Rochester, whose fortunes have risen and fallen with the demand for futuristic technologies from former powerhouses like Xerox and Kodak, is looking for its next big breakthrough in the field of integrated photonics, a light science with the potential to transform communications, medicine and national defense.
Federal, state and local officials on Monday announced the city as the national headquarters for a $610 million research and manufacturing hub dedicated to the emerging field, which could mean thousands of jobs for the region.
“You’ve gone from making Brownie cameras to the lenses that are now mapping the far side of Pluto,” Vice President Joe Biden told an audience inside a vacant Kodak building that will serve the photonics hub. “We’ve reached the furthest reaches of the solar system but today’s announcement is a much smaller frontier, harnessing the power of light into the tiniest components.”
Western New York already has about 100 companies focused on optics and photonics, and supporters of the new project say it will bring together government, industry and academia to advance photonics research and its commercial uses.
“This is a huge win that will shape our region’s economy for decades to come,” Rep. Louise Slaughter said.
The project will be funded in part by $110 million from the U.S. defense department, with an additional $500 million in state and private investment, Biden and Gov. Andrew Cuomo said in Monday’s formal announcement.
“Rochester, the future is here,” Gov. Andrew Cuomo said. “Today.”
New York’s bid was selected from among three finalists competing for the project since it was announced by President Barack Obama’s administration last fall as part of efforts to strengthen American manufacturing. Southern California and central Florida also were in the running.
The photonics project is the sixth such private-public partnership to be announced and the most heavily funded to date. Others in the National Network of Manufacturing Institutes include a 3D printing technology hub in Youngstown, Ohio and an advanced materials center in Knoxville, Tennessee, Biden’s office said.
The integrated photonics manufacturing institute is envisioned as a photonics “ecosystem” that includes domestic foundry access, automated packaging, assembly and workforce development.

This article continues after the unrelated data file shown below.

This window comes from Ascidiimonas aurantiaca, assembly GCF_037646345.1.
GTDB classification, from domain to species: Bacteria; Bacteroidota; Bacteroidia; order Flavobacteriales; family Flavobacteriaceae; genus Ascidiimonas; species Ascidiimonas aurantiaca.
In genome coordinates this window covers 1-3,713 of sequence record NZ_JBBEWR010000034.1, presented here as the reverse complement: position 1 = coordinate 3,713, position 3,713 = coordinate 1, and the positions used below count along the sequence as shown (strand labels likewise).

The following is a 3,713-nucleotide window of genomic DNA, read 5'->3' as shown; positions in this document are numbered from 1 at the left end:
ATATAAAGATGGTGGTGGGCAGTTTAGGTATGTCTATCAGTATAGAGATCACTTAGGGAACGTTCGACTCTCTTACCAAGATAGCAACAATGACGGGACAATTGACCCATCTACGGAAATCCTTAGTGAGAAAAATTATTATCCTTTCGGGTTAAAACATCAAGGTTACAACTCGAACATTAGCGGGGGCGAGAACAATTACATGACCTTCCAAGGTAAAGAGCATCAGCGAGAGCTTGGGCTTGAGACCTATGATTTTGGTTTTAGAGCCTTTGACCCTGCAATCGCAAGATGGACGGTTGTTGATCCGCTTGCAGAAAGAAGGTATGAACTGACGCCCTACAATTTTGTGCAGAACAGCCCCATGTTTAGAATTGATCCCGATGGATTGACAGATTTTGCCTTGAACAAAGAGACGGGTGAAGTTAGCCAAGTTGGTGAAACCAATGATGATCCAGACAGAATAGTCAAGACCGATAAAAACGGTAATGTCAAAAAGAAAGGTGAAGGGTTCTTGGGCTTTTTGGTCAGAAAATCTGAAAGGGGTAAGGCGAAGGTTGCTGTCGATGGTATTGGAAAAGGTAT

“The photonics center we are now bringing to Rochester will harness the power of the Defense Department and ?the prowess of Rochester’s 24,000 employee-strong photonics industry and focus it like a laser beam to launch new industries, technologies, and jobs,” Sen. Charles Schumer said in a statement.
The photonics institute involves a consortium of 124 colleges, companies and laboratories. Led by the Research Foundation of the State University of New York, key members include the Rochester Institute of Technology, University of Rochester, Massachusetts Institute of Technology, University of Arizona, University of California, as well as Boeing, IBM, Corning, Raytheon and Texas Instruments.
Biden announced the award with Cuomo following a private briefing on the technology. President Alain Kaloyeros of the State University of New York Polytechnic Institute showed the two men an array of next-generation photonic technology, including a chip with 144 optical ports and the potential to transmit 20 terabytes of data a second and a module with more than 400 integrated photonic elements that can transmit the equivalent of the entire print content of the Library of Congress in 20 seconds.
“Now let me ask you,” Biden said to Kaloyeros. “What comes next?”
Filed Under: Industrial automation